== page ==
What happened to Bolivia …..
    The first blog of the Inca Trek again is a really good read. Juan Carlos sounds a great guide and I’m sure a lot of what you got out of the trip was down to good guiding so you struck lucky. White water rafting ahhhh I remember Honeymooning in NZ and the Shotover River!x

    • Don’t panic, Bolivia is on its way, just wanted to get this one out while it was fresh in our minds :p

  • Wow- this sounds like the perfect tour! the food, biking and rafting… I want to do this!

    • Yeah we were really pleased we chose it. There is a lot of choice but I think the Jungle Inca trial offers a lot of variety for your money!

  • Steve Maxted

    Sounds as though you picked a brilliant, genuine company. What an exciting way to do the inca trail. Can’t wait to read about the rest of the trek to Machu Pichu, thgrough the jungle etc.

    • Yep it makes all the difference. The next posts are on there way.

  • I’m actually glad to see someone take an alternative tour. This was one of the tours I looked at when I was at Peru but I got lazy and decided to take the train to Machu. Hehehe. Looks like you boys had another wild adventure.

    • Yeah there are a few different options for going to Machu Picchu that I don’t think that many people know about which may be a better option for some people. Everyone seems to think you need to book the “Original” Inca Trail months in advance but that really isn’t the case.

  • I would have loved to do this! We did the Salkantay instead, but hiking, rafting and biking sound better to me! Thanks for letting us know about these other options!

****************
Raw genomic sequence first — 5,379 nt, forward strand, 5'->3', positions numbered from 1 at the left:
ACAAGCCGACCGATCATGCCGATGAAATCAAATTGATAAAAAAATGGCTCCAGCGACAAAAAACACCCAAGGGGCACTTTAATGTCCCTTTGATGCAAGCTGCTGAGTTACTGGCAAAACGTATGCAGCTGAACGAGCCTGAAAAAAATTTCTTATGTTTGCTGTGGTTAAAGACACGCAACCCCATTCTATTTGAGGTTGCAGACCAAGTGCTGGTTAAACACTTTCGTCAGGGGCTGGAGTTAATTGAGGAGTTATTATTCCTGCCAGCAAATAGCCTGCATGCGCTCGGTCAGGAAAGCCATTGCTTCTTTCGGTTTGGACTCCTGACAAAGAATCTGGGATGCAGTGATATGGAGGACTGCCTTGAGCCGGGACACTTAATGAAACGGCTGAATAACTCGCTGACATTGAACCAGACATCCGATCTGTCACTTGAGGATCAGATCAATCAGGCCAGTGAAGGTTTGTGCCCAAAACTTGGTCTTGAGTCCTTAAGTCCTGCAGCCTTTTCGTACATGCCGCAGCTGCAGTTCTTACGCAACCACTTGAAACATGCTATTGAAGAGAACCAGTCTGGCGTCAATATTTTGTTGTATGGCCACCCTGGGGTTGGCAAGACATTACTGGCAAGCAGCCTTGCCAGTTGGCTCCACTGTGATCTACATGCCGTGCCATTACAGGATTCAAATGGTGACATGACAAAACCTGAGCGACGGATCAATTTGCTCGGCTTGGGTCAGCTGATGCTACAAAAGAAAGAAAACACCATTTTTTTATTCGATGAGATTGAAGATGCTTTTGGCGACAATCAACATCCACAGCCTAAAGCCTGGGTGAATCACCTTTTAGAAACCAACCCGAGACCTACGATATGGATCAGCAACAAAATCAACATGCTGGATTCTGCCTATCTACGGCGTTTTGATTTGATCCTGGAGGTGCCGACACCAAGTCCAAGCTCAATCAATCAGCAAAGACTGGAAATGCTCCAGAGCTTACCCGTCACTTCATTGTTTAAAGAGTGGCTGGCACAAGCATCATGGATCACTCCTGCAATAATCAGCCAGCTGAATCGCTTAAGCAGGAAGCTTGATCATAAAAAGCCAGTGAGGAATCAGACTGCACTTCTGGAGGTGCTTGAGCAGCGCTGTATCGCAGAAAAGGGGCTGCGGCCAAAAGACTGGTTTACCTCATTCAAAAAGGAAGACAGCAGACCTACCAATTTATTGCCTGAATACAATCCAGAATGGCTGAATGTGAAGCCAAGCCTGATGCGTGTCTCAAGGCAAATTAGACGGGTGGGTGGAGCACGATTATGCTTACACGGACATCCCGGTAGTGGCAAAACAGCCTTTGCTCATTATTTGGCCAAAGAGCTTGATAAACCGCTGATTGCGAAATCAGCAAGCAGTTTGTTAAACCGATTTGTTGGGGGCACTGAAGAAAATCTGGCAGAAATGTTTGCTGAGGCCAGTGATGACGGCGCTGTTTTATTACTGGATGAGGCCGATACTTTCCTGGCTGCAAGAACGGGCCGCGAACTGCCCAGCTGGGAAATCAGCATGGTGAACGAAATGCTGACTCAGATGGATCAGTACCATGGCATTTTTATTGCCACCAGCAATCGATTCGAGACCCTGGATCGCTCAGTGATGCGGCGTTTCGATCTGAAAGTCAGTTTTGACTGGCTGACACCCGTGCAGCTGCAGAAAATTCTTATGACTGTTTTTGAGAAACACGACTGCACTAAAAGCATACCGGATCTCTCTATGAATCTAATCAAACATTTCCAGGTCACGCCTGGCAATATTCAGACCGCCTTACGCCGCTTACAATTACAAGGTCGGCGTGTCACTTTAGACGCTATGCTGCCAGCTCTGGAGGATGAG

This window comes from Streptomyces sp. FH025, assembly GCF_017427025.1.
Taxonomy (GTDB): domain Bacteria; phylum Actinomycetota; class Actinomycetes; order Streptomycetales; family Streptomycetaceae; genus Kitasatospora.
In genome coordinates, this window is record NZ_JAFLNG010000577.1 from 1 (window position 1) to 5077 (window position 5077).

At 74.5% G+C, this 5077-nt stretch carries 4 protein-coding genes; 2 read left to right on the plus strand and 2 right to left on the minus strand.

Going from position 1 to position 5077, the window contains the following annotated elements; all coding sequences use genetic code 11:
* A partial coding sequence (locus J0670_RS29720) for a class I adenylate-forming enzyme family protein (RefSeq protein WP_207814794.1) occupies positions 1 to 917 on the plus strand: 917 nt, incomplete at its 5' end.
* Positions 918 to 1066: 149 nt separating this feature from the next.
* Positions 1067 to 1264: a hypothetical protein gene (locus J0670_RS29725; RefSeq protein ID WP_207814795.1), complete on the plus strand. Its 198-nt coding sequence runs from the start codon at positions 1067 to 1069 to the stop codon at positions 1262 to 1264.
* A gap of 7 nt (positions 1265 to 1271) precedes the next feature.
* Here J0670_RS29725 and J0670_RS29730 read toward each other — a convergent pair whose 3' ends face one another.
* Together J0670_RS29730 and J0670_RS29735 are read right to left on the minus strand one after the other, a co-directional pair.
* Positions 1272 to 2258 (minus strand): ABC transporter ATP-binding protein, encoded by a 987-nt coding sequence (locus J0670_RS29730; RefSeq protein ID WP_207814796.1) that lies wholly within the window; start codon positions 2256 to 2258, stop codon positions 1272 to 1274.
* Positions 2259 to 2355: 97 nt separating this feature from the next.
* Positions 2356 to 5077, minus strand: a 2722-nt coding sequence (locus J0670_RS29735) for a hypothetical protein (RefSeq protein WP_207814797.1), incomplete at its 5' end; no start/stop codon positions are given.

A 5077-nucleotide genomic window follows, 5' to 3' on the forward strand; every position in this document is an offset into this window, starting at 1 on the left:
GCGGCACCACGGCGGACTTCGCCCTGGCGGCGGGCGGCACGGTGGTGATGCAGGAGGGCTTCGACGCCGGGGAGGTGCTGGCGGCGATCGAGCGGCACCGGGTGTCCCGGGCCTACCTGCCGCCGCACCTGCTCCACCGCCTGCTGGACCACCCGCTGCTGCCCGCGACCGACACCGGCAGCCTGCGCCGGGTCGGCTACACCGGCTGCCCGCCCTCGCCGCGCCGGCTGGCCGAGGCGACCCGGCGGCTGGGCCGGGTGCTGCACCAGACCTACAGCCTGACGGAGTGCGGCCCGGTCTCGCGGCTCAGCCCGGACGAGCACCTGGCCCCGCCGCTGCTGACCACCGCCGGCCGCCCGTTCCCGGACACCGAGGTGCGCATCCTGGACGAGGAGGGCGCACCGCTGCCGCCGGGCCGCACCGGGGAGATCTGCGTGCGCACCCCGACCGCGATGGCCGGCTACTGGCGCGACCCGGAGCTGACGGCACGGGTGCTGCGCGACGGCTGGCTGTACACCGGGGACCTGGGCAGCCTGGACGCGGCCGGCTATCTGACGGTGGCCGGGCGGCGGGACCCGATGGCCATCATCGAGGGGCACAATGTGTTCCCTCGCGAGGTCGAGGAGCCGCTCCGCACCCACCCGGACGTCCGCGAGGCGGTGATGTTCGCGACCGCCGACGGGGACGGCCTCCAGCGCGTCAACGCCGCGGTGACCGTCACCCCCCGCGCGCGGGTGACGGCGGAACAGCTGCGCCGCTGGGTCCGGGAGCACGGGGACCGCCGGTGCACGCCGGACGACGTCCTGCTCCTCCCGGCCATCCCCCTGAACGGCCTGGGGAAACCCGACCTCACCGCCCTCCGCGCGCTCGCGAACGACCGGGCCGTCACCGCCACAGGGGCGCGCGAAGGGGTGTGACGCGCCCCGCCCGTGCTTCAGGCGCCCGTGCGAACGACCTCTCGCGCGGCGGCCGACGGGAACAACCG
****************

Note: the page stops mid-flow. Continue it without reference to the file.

• Apparently Salkantay is amazing too! We spoke to some people who did it on the train back from Aquas Calientes and they said it was hard work but worth the effort.

  • Kelly

    So cool! I hiked the commercial trail and it was awesome but would’ve loved to do some rafting! How cool!

    • Oh yeah I bet the commercial trail is no doubt amazing as well. I think it just depends what you are looking for, its good to have the different options.

  • This looks like so much fun and I love the idea of sleeping in hostels rather than camping.

    • Yeah we wouldn’t have minded camping but it is nice just being able to jump into a proper bed after a hard days trekking!

  • Garth

    soo jealous about the inca trail! defo something i want to do one day! can’t wait for the next update

  • Pingback: The Inca Jungle Trail – Part 2 | Where Now? Around The World Travel Blog()

  • Miss_dotty

    Hello chaps! Just googling for some reviews on Reserv Cusco as we were thinking of booking with them, your blog has helped us make our decision, thanks! It sounds like you had a blast. A quick
    question… One of our group has a real fear of snakes, a full blown phobia in fact, just wondered if you saw any on the inca jungle trail? Many thanks, Anna

    • No we didn’t see any snakes during the trip, but our guide did say it isn’t that rare to see the odd one, we did on the other hand see quite a few large spiders!

    • Eric

      Miss_dotty, did you end up booking a trip with Reserv Cusco?  Have you gone yet? I am thinking of booking a trip and just looking for more reviews/recommendations.

  • Benny

    The tour with this agency was awful. the guy we had kept lying to us all the time. on the last day he didnt want to get up at 4am and wanted us to get up at 5.30am, his name was raul and he hardly speaks english. our guide at machu pichu disappeared in the morning. disappointments in many ways 🙁 i wouldnt recommend this company to anyone!! bigmmstake by lonelyplanet….